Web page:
|Ph.D Student||Shraibman Bracha|
|Subject||Toward Development of Personalized Immunotherapy and|
Early Detection for Glioblastoma
|Department||Department of Biology||Supervisor||Professor Arie Admon|
|Full Thesis text|
Glioblastoma multiforme (GBM) is the most common and aggressive primary brain tumor with a median survival of less than 15 months. The current therapy for this deadly disease includes maximal surgical resection followed by radiation and Temozolomide chemotherapy. Nevertheless, in order to prolong patients’ lives, additional and more targeted treatments are needed, as well as improvement in prognostic biomarkers that will help to facilitate disease diagnosis. The recent success of immunotherapy in the treatment of other cancers has aroused interest in vaccine therapy for the treatment of Glioblastoma. Successful immunotherapy is dependent on the identification of tumor-specific antigens, against which an immune reaction can be mounted. Cancer/testis antigens (CTA) are desirable targets for cancer immunotherapy since they are expressed in cancerous cells but not in the non-immune-privileged healthy tissues of the body. The degradation products of such tumor antigens can be presented as HLA peptides at the surface of tumors cells (mHLA), as well as in the plasma of patients (sHLA), and be exploited as anti-cancer immunotherapeutics and as biomarkers for early detection of the disease.
This study includes three main subprojects, all aiming to develop better immunotherapy for GBM:
1. Large-scale analyses of the membranal HLA peptidomes of GBM tumors and of soluble HLA peptidomes derived from GBM patients’ plasma. These analyses resulted in identification of about thirty thousand HLA peptides presented on the tumor tissues and especially in the plasma samples. Many of these identified HLA peptides were derived from the tumor antigens, and therefore can serve as GBM personalized immunotherapeutics, as well as for early disease diagnosis and relapse follow-up.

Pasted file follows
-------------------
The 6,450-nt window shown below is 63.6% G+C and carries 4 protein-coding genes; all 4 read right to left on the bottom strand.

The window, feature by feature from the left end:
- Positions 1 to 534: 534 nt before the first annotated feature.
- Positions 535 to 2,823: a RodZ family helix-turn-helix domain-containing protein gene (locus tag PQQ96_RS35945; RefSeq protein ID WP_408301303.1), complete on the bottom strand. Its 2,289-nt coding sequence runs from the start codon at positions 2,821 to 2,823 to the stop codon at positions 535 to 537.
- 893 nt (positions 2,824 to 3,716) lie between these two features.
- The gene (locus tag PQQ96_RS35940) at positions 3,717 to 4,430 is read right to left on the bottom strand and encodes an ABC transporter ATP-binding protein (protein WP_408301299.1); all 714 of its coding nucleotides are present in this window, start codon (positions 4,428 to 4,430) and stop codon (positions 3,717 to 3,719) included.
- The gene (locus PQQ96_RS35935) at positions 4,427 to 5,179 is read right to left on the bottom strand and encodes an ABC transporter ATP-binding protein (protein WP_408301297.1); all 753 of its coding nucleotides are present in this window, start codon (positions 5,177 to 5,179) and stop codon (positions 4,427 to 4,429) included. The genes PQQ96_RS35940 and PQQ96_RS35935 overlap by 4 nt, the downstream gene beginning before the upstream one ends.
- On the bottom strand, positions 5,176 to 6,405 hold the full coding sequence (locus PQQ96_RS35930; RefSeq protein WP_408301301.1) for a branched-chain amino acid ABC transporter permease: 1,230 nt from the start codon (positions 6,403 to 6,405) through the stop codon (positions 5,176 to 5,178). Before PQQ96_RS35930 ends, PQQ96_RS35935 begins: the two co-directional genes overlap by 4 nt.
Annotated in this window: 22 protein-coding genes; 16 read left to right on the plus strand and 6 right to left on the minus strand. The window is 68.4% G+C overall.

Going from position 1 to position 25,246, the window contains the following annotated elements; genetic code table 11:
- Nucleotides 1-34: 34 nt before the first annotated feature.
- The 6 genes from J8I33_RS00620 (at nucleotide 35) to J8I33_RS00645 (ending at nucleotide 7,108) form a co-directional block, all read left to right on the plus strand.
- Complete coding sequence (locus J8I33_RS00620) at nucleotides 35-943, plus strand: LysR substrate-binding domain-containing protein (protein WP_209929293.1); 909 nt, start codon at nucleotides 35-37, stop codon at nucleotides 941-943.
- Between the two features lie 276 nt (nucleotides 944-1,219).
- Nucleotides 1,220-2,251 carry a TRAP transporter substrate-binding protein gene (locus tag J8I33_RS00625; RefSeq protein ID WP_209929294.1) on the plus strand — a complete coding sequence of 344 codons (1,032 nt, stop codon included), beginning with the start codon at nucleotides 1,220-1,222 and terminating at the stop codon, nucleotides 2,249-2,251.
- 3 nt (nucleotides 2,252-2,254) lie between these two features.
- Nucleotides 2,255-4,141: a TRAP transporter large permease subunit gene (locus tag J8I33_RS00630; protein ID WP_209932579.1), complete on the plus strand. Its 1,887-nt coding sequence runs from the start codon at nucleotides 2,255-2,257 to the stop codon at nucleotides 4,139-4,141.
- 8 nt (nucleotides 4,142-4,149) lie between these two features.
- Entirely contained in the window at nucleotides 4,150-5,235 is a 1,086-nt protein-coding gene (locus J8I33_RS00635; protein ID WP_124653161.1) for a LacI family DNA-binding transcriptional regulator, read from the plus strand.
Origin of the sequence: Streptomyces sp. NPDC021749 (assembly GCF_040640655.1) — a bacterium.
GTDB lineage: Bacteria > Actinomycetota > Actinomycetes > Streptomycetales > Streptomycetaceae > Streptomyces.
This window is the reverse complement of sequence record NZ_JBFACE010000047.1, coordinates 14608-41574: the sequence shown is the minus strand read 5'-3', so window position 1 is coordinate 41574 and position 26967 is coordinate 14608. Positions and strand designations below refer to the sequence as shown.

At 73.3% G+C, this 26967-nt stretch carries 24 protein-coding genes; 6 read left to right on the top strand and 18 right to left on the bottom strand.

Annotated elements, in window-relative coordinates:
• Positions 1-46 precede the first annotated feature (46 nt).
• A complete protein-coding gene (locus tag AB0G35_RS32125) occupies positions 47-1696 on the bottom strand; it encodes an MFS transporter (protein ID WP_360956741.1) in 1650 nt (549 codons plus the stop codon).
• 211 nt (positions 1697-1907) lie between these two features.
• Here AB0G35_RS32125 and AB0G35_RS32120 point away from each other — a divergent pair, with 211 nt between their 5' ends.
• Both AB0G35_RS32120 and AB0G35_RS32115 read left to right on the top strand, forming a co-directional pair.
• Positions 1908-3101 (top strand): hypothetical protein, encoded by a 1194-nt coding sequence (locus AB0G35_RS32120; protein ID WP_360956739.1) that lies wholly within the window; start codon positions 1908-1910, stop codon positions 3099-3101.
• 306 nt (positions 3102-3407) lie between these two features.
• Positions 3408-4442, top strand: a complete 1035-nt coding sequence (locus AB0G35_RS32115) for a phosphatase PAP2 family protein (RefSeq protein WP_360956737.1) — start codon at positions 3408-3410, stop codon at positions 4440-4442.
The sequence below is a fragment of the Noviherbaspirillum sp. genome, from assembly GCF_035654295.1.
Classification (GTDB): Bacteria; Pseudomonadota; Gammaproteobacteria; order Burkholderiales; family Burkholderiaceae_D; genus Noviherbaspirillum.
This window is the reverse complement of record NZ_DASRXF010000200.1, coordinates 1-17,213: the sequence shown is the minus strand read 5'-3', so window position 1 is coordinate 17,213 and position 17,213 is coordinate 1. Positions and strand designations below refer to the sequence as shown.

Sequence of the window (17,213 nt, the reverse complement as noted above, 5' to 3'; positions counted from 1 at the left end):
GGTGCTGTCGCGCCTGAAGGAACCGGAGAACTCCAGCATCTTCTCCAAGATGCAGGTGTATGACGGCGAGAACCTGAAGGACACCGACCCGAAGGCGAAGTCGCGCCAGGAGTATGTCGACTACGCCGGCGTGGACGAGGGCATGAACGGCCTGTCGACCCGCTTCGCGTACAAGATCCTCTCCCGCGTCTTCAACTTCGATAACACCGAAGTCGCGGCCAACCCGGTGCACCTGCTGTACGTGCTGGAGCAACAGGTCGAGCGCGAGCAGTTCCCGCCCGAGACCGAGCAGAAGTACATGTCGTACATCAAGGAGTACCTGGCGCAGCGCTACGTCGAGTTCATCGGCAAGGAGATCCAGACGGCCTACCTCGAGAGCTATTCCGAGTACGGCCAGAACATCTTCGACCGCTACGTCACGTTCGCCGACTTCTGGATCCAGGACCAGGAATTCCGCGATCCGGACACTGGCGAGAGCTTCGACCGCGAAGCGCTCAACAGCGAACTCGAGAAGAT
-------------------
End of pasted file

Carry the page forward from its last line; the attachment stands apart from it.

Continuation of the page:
2. Chemotherapy drug effects on the HLA peptidomes of cultured human GBM cells. Treatment with the DNA methyltransferase inhibitor, 5-aza-2′-deoxycytidine (Decitabine), a commonly used chemotherapeutic, led to the presentation of CTA-derived HLA peptides in three different GBM cultured cell lines, which can be exploited in the future for enhanced killing of tumor cells by CTA and drug induced-specific T cells.
3. The effects of Decitabine and immune checkpoint inhibitor (PD-1 inhibitor) on the tumors’ MHC peptidome of a pre-clinical GBM mouse model. The presentation of CTA-derived MHC peptides was observed, therefore, up-regulation of such antigens and enhanced killing of tumor cells by CTA specific T cells suggest that immunotherapy targeting CTAs in combination with drug treatment is potentially useful for improved cancer outcome.
To conclude, this research aims to advance the survival rate of GBM patients by developing targeted therapeutic strategies, as well as by finding biomarkers for an early detection of the disease.